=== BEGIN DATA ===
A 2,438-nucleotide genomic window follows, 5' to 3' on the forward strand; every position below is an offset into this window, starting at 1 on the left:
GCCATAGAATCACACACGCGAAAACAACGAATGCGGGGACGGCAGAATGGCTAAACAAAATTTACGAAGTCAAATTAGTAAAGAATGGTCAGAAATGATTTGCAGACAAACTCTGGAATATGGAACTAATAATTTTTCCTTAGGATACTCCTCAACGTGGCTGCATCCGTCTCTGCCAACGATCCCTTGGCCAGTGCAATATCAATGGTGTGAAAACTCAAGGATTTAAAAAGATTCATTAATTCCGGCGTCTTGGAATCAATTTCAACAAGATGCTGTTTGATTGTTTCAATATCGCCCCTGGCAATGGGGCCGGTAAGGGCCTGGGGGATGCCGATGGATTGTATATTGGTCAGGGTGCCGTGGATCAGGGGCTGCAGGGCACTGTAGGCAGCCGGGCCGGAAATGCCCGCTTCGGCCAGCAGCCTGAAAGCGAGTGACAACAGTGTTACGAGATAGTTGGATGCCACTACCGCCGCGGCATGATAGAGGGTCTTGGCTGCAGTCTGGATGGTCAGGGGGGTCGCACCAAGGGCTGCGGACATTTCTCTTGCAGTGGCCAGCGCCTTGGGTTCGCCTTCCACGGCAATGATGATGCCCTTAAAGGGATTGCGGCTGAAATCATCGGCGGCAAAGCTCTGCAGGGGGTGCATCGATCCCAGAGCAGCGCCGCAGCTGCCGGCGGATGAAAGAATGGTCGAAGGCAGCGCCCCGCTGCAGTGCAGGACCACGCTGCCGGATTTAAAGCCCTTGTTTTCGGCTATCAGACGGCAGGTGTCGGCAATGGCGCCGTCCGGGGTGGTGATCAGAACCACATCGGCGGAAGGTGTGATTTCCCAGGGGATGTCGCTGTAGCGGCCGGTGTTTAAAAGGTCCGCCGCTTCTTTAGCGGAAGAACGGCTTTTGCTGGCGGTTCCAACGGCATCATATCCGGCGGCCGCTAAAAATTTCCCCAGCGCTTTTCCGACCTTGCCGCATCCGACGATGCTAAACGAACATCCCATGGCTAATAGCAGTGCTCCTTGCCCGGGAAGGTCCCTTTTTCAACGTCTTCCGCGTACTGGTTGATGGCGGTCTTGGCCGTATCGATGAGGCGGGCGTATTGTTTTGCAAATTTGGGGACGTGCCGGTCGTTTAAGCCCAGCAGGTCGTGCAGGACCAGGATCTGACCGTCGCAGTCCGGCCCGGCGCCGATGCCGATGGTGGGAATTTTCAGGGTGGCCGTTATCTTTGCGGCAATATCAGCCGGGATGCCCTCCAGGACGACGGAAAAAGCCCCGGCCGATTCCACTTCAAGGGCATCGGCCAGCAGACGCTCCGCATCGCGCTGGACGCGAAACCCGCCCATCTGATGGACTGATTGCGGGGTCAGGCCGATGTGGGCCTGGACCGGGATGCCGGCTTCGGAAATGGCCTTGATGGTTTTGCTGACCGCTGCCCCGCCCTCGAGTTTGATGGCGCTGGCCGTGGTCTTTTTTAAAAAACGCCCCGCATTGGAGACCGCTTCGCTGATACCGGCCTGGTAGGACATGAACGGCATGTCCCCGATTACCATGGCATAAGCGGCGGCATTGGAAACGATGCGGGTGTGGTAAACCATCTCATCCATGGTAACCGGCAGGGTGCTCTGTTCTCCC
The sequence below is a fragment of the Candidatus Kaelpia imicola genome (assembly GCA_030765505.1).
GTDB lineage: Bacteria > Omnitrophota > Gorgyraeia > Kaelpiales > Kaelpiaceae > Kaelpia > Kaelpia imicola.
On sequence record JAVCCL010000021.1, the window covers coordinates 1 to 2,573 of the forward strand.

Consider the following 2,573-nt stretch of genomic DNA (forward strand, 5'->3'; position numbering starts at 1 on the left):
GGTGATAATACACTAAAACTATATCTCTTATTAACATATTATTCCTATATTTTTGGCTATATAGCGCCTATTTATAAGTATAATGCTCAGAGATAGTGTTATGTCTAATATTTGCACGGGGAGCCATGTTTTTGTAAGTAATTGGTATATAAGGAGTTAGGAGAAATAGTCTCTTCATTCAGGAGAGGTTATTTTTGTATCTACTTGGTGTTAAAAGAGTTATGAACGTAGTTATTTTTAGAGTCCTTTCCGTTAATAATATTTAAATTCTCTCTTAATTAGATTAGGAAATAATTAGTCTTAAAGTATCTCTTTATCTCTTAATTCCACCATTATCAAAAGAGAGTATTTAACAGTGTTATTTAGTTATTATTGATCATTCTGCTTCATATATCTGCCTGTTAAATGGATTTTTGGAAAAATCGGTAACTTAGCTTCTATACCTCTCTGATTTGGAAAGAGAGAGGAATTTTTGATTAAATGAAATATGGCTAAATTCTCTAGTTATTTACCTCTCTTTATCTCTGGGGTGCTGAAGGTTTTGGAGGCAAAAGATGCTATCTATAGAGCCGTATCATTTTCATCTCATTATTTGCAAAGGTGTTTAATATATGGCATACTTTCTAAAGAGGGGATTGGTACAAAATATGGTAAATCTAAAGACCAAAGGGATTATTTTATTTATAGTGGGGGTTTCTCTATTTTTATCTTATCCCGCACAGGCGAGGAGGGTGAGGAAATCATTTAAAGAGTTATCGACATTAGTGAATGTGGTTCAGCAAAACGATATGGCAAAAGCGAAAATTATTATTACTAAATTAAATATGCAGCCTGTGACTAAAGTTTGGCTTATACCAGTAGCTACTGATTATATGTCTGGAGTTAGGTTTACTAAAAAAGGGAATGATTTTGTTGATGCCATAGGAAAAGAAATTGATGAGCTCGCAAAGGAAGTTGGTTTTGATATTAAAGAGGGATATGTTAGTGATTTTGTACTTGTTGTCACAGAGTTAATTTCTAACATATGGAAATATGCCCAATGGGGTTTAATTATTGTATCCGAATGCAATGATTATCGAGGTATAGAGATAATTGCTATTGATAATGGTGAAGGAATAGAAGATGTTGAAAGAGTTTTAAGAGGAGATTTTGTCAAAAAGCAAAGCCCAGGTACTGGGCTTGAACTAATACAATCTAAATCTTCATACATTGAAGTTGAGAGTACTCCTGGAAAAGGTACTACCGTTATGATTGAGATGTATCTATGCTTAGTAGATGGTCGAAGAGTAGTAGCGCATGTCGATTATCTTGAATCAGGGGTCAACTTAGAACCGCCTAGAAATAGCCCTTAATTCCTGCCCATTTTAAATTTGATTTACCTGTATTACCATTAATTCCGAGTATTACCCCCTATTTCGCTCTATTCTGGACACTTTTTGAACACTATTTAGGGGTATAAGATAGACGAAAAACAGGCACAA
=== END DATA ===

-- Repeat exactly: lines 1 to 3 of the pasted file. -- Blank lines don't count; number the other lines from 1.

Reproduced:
A 2,438-nucleotide genomic window follows, 5' to 3' on the forward strand; every position below is an offset into this window, starting at 1 on the left:
GCCATAGAATCACACACGCGAAAACAACGAATGCGGGGACGGCAGAATGGCTAAACAAAATTTACGAAGTCAAATTAGTAAAGAATGGTCAGAAATGATTTGCAGACAAACTCTGGAATATGGAACTAATAATTTTTCCTTAGGATACTCCTCAACGTGGCTGCATCCGTCTCTGCCAACGATCCCTTGGCCAGTGCAATATCAATGGTGTGAAAACTCAAGGATTTAAAAAGATTCATTAATTCCGGCGTCTTGGAATCAATTTCAACAAGATGCTGTTTGATTGTTTCAATATCGCCCCTGGCAATGGGGCCGGTAAGGGCCTGGGGGATGCCGATGGATTGTATATTGGTCAGGGTGCCGTGGATCAGGGGCTGCAGGGCACTGTAGGCAGCCGGGCCGGAAATGCCCGCTTCGGCCAGCAGCCTGAAAGCGAGTGACAACAGTGTTACGAGATAGTTGGATGCCACTACCGCCGCGGCATGATAGAGGGTCTTGGCTGCAGTCTGGATGGTCAGGGGGGTCGCACCAAGGGCTGCGGACATTTCTCTTGCAGTGGCCAGCGCCTTGGGTTCGCCTTCCACGGCAATGATGATGCCCTTAAAGGGATTGCGGCTGAAATCATCGGCGGCAAAGCTCTGCAGGGGGTGCATCGATCCCAGAGCAGCGCCGCAGCTGCCGGCGGATGAAAGAATGGTCGAAGGCAGCGCCCCGCTGCAGTGCAGGACCACGCTGCCGGATTTAAAGCCCTTGTTTTCGGCTATCAGACGGCAGGTGTCGGCAATGGCGCCGTCCGGGGTGGTGATCAGAACCACATCGGCGGAAGGTGTGATTTCCCAGGGGATGTCGCTGTAGCGGCCGGTGTTTAAAAGGTCCGCCGCTTCTTTAGCGGAAGAACGGCTTTTGCTGGCGGTTCCAACGGCATCATATCCGGCGGCCGCTAAAAATTTCCCCAGCGCTTTTCCGACCTTGCCGCATCCGACGATGCTAAACGAACATCCCATGGCTAATAGCAGTGCTCCTTGCCCGGGAAGGTCCCTTTTTCAACGTCTTCCGCGTACTGGTTGATGGCGGTCTTGGCCGTATCGATGAGGCGGGCGTATTGTTTTGCAAATTTGGGGACGTGCCGGTCGTTTAAGCCCAGCAGGTCGTGCAGGACCAGGATCTGACCGTCGCAGTCCGGCCCGGCGCCGATGCCGATGGTGGGAATTTTCAGGGTGGCCGTTATCTTTGCGGCAATATCAGCCGGGATGCCCTCCAGGACGACGGAAAAAGCCCCGGCCGATTCCACTTCAAGGGCATCGGCCAGCAGACGCTCCGCATCGCGCTGGACGCGAAACCCGCCCATCTGATGGACTGATTGCGGGGTCAGGCCGATGTGGGCCTGGACCGGGATGCCGGCTTCGGAAATGGCCTTGATGGTTTTGCTGACCGCTGCCCCGCCCTCGAGTTTGATGGCGCTGGCCGTGGTCTTTTTTAAAAAACGCCCCGCATTGGAGACCGCTTCGCTGATACCGGCCTGGTAGGACATGAACGGCATGTCCCCGATTACCATGGCATAAGCGGCGGCATTGGAAACGATGCGGGTGTGGTAAACCATCTCATCCATGGTAACCGGCAGGGTGCTCTGTTCTCCC
The sequence below is a fragment of the Candidatus Kaelpia imicola genome (assembly GCA_030765505.1).